Kumar P.,University of Texas at Austin | Zhang B.,University of Nevada, Las Vegas
Physics Reports | Year: 2015

We provide a comprehensive review of major developments in our understanding of gamma-ray bursts, with particular focus on the discoveries made within the last fifteen years when their true nature was uncovered. We describe the observational properties of photons from the radio to 100s GeV bands, both in the prompt emission and the afterglow phases. Mechanisms for the generation of these photons in GRBs are discussed and confronted with observations to shed light on the physical properties of these explosions, their progenitor stars and the surrounding medium. After presenting observational evidence that a powerful, collimated, jet moving at close to the speed of light is produced in these explosions, we describe our current understanding regarding the generation, acceleration, and dissipation of the jet. We discuss mounting observational evidence that long duration GRBs are produced when massive stars die, and that at least some short duration bursts are associated with old, roughly solar mass, compact stars. The question of whether a black-hole or a strongly magnetized, rapidly rotating neutron star is produced in these explosions is also discussed. We provide a brief summary of what we have learned about relativistic collisionless shocks and particle acceleration from GRB afterglow studies, and discuss the current understanding of radiation mechanism during the prompt emission phase. We discuss theoretical predictions of possible high-energy neutrino emission from GRBs and the current observational constraints. Finally, we discuss how these explosions may be used to study cosmology, e.g. star formation, metal enrichment, reionization history, as well as the formation of first stars and galaxies in the universe. © 2014 Elsevier B.V.

Agency: NSF | Branch: Continuing grant | Program: | Phase: GoLife | Award Amount: 632.71K | Year: 2016

Over half of the major groups of microorganisms on Earth have never been cultivated in the laboratory, and most have never been explicitly targeted for scientific investigation and remain poorly understood. One such group of microbes is Aigarchaeota, a diverse, globally distributed group that inhabits terrestrial, geothermal hot springs and marine hydrothermal vents. The overall goal of this project is to dramatically expand our knowledge of the species diversity, distribution, ecological function, and organismal biology of Aigarchaeota and to establish a taxonomic classification for the entire group. More generally, this project aims to set a precedent for the investigation of poorly studied microbial biodiversity and integration of biodiversity research on microbes into a meaningful taxonomy. This project will support a variety of researchers at Minority-Serving Institutions and Hispanic-Serving Institutions, and will provide research opportunities for students who are underrepresented in science. In addition, this project will contribute to an educational outreach program that provides content knowledge to K-12 students and teachers throughout from Clark County School District, and provide high-school teachers the opportunity to participate in a workshop and field excursion to collect samples for microbial analysis.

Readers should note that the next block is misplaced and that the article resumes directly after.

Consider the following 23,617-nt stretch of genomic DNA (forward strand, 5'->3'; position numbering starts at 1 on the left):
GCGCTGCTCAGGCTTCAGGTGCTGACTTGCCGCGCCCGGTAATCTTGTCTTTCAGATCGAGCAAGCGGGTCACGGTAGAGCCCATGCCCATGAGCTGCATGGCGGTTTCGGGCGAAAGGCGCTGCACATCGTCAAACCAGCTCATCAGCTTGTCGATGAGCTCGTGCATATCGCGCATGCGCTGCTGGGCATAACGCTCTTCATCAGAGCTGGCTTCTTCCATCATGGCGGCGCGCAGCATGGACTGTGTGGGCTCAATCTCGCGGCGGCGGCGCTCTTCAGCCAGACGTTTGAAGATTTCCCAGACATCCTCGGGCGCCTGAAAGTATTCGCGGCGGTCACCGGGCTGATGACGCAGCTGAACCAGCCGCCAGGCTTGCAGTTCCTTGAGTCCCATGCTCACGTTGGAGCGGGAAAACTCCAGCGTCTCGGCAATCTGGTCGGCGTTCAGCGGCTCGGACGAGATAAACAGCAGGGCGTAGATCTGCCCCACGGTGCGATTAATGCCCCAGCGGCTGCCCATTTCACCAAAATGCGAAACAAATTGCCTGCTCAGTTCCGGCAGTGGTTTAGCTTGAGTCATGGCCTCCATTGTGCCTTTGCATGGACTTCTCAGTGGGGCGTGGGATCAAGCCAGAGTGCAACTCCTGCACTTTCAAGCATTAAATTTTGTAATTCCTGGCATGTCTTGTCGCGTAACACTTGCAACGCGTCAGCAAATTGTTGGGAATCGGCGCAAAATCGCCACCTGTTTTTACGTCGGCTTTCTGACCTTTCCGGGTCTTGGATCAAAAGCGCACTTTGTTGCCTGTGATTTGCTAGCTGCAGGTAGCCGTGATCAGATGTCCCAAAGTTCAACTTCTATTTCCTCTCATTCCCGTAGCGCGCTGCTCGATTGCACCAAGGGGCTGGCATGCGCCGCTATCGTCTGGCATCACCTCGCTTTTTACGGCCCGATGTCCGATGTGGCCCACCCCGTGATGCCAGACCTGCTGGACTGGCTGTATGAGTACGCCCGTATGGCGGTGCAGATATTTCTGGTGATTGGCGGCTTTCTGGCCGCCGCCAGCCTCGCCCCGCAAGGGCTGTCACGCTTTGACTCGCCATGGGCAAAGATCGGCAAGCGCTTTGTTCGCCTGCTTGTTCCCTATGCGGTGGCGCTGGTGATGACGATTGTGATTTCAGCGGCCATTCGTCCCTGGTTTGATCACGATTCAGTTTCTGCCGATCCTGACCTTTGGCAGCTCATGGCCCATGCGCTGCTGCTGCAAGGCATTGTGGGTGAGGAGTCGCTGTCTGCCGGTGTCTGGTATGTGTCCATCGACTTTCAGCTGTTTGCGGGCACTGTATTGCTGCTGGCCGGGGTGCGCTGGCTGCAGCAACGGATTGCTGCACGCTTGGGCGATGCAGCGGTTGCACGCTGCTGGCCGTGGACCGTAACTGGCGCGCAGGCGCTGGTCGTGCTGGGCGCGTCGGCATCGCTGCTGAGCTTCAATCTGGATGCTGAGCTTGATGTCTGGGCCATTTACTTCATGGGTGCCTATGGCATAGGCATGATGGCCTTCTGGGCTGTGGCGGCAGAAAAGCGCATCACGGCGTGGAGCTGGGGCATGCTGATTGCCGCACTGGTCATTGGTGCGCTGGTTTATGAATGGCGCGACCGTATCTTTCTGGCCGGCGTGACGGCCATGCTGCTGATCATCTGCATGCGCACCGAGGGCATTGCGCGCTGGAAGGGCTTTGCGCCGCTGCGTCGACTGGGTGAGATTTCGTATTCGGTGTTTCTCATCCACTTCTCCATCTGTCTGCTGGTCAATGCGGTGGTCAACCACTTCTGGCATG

This project focuses on two major study sites, Great Boiling Spring in northwest Nevada, and springs in Tengchong County, Yunnan Province, China, but also includes investigations of terrestrial and marine geothermal systems worldwide. The specific aims are: 1) To discover new Aigarchaeota taxa and erect a candidate taxonomic structure, 16S rRNA gene sequences amplified from natural samples and mined from databases will be combined with single-cell genomic and metagenomic datasets; phylogenetics, phylogenomics, comparative genomics, and ecological niche modeling will be integrated to erect a candidate taxonomic structure; 2) To assess the function of Aigarchaeota, stable isotope labeling experiments, quantitative reverse-transcriptase PCR, and metaproteomics will test explicit hypotheses about Aigarchaeota metabolism, providing a window into how Aigarchaeota organisms function in nature; and 3) To cultivate, isolate, and describe Aigarchaeota pure cultures, enrichment cultures will be established in the laboratory and used to try to isolate and describe axenic cultures by using both traditional and innovative approaches. The combination of large-scale data mining, phylogenetics, taxonomy, ecological niche modeling, and field and wet lab work described here spans all components of the Systematics and Biodiversity Sciences Cluster and aims to transform our knowledge of a major lineage of Archaea and provide insight into species- to domain-level evolution.

Agency: NSF | Branch: Standard Grant | Program: | Phase: LAW AND SOCIAL SCIENCES | Award Amount: 276.04K | Year: 2016